Encouragement of Science, Technology, Engineering and Math (STEM) education is crucial to the state’s maintaining both a tech edge and developing and maintaining a technology industry.
There are many instances where established companies can get involved in STEM activities to encourage young people who may be their future employees. Over the past year we’ve covered activities ranging from robotics competitions (Data, Inc.), to internships, to laboratory visits and contests (AT &T), and other activities sponsored by N.J. tech firms.
We learned recently that AT&T provided a $250,000 grant to enable Seton Hall University (South Orange) and Newark Technology High School to launch a “New Developers Program.” Students will learn how to develop mobile apps for social good. The program is designed to serve as a replicable national model. The pilot Young Developers Program (YDP) is part of the university’s Center for Mobile Research & Innovation (CMRI).
Beginning in January 2013, and continuing throughout the academic year, 15 YDP students will participate in after-school online courses on coding, prototyping, user interface design, testing, and marketing. Seton Hall students and industry professionals will serve as mentors and help the Young Developers plan and develop a mobile app.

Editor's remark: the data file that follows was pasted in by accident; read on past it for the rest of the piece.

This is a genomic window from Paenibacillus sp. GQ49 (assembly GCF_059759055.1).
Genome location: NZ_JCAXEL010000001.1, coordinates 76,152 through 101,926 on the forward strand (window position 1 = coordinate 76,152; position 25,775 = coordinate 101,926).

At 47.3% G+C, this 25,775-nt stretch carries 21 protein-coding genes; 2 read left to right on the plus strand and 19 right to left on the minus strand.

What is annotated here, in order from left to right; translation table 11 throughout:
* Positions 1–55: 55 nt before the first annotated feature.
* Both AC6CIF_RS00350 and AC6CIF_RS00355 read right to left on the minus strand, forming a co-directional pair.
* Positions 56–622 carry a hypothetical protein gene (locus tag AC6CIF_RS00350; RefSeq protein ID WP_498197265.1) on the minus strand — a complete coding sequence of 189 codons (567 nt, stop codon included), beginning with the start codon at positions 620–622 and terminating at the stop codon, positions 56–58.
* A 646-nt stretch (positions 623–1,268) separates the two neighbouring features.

According to AT&T, the model curriculum developed for the YDP under the AT&T contribution will pursue specific college preparation and workplace development skills, including:
- Introducing underserved students to the science, technology, engineering and math (STEM) disciplines through mobile application programming curriculum;
- Providing an understanding of the impact of mobile technology across professional fields, with a particular emphasis on the promotion of social good;
- Changing the mindset of underserved and at-risk students through confidence building and access to professional networking;
- Developing skills that will enable students to set long term professional goals and pursue them.
Not every company can provide a $250,000 grant to help encourage STEM education. There are other ways to get involved. This summer, several N.J. companies promoted STEM education by mentoring and helping out at The New Jersey Governor’s School of Engineering and Technology which took place at Rutgers University. We discussed this in an article recently.
So N.J. companies, I’d like to urge you to promote STEM activities. Ask your fellow professionals what they are doing in this area and follow through.
Many, many N.J. companies give back to their local communities: cleaning up N.J.’s beaches, sponsoring charity runs, promoting giving. The list is long! We applaud you for these efforts. In addition, we all should be giving back to promote the future of technology.
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